Verses 6, 7. - For when we were yet without strength, in due time Christ died for the ungodly. For scarcely for a righteous man will one die: yet (literally,for) peradventure for the good man some would even dare to die. The general purport of ver. 7 is obvious, viz. to show how Christ's death for the ungodly transcends all human instances of self-sacrifice for others. But the exact import of the language used is not equally plain. That of the first clause, indeed, and its connection with what precedes, presents no difficulty. The meaning is that Christ's dying for the ungodly is a proof of love beyond what is common among men. The second clause seems to be added as a concession of what some men may perhaps sometimes be capable cf. It is introduced by a second γὰρ (this being the reading of all the manuscripts), which may be meant as exceptive, "I do not press this without exception," being understood. So Alford; and in this case the "yet" of the Authorized Version, or though, may give its meaning. Or it may be connected with μόλις, thus: "Scarcely, I say, for there may possibly be cases," etc. But what is the distinction between δικαίου in the first clause and τοῦ ἀγαθοῦ in the second? Some interpreters say that there is none, the intention being simply to express the possibility of human self-sacrifice for one that is good or righteous in some rare cases. But the change of the word, which would, according to this view, be purposeless, and still more the insertion of the article before ἀγαθοῦ, forbids this interpretation. One view is that τοῦ ἀγαθοῦ is neuter, meaning that, though for a righteous individual one can hardly be found to be willing to die, yet for the cause of good, for what a man regards as the highest good, or pro bone publico (it might be), such self-sacrifice may be possible; This view is tenable, though against it is the fact that death in behalf of persons is being spoken of all along. The remaining and most commonly accepted view is that by "the good man" (the article pointing him out generally as a well-known type of character) is meant the beneficent - one who inspires attachment and devotion - as opposed to one who is merely just. Cicero ('De Off.,' 3:15) is quoted in support of this distinction between the words: "Si vir bonus is est qui prodest quibus potest, nemini nocet, recte justum virum, bonum non facile reperiemus." Tholuck quotes, as a Greek instance, Κῦρον ἀνακαλοῦντες τὸν εὐεργέτην τὸν ἄνδρα τὸν ἀγαθόν (AElian, 'Var. Histor.,' 3:17). Possibly the term ὁ ἀγαθὸς would have a well-understood meaning to the readers of the Epistle, which is not equally obvious to us.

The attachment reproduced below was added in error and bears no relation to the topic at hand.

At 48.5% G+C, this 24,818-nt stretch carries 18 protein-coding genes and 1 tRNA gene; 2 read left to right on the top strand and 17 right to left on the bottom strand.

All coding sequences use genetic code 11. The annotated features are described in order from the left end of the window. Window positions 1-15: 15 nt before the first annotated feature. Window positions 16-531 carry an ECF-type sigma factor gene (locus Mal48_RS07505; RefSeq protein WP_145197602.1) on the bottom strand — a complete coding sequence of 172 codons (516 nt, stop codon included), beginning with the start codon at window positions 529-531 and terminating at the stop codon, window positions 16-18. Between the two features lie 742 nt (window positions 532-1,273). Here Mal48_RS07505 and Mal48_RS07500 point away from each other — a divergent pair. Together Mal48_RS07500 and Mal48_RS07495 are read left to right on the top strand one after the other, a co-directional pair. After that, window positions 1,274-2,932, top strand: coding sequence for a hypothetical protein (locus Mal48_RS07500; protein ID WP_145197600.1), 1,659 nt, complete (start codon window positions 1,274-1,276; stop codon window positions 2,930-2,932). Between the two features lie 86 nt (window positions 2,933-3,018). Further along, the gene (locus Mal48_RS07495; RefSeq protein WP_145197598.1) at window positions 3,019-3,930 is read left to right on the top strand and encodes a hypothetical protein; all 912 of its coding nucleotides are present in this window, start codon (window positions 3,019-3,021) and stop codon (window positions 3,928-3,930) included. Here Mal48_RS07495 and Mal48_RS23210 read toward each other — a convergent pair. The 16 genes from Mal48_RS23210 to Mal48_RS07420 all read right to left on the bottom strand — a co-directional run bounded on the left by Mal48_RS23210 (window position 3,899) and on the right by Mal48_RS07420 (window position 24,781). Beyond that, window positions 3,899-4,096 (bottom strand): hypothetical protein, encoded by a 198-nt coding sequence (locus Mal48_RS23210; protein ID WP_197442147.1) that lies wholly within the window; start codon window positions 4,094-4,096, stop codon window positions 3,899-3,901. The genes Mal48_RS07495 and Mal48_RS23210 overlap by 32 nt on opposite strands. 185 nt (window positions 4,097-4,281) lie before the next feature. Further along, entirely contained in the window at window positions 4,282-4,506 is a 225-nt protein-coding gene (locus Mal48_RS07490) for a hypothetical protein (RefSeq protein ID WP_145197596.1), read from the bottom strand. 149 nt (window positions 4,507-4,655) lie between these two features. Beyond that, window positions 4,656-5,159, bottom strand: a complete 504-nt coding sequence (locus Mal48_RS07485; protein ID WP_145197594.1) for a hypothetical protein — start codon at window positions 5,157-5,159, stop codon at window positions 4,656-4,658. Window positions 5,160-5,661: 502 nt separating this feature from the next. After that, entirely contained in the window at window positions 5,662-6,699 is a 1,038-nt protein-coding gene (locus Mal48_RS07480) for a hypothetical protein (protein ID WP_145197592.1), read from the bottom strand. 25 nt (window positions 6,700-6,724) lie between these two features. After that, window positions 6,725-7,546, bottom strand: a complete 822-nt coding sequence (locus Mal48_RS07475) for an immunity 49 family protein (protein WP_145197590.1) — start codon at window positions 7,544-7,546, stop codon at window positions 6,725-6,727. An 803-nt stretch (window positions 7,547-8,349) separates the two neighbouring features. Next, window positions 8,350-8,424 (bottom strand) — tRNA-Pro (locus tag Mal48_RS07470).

Gill's Exposition of the Entire Bible

For when we were yet without strength,.... The apostle having mentioned the love of God proceeds to give an instance, and which is a full proof and demonstration of it, which is, that

in due time Christ died for the ungodly. That Christ died is certain; the death of Christ was foretold in prophecy, typified by the sacrifices of slain beasts, was spoken of by himself, both before and since his death; his enemies have never denied it; and this was the sum of the ministry of the apostles, and is the great article of faith: and that the death of Christ is a singular instance of the love of God, is evident by considering the person that died, the Son of God in human nature, his own, his only begotten Son, his beloved Son; the concern which God had in it, by willing, ordering, and appointing it, awaking the sword of justice against him, not sparing him, but delivering him up for us all; also the nature, kind, and manner of his death, and particularly the persons for whom he died, here described: he "died for the ungodly"; not for himself, he had no sins of his own to die for, nor did he want any happiness to procure; nor for angels, but for men; and these not holy, just, and good men, but ungodly; and not as a mere martyr, or only by way of example to them, and so for their good; but as the Syriac version reads it, , "in the room", or "stead of the ungodly", as their surety to make satisfaction for their sins. The Jews have a notion of the Messiah's being a substitute, and standing in the place and stead of sinners; and they say (x),

"that Aaron filled up the place of the first Adam, and was brought near in the room of him;''

which is true of Christ, the antitype of Aaron. On those words, "I will give a man for thee", Isaiah 43:4; the doctors (y) say,

"do not read Adam, but Edom; for when God removes the decree (or punishment) from a particular man, he provides for the attribute of justice in the room of the man that sinned, , "another man that comes from Edom";''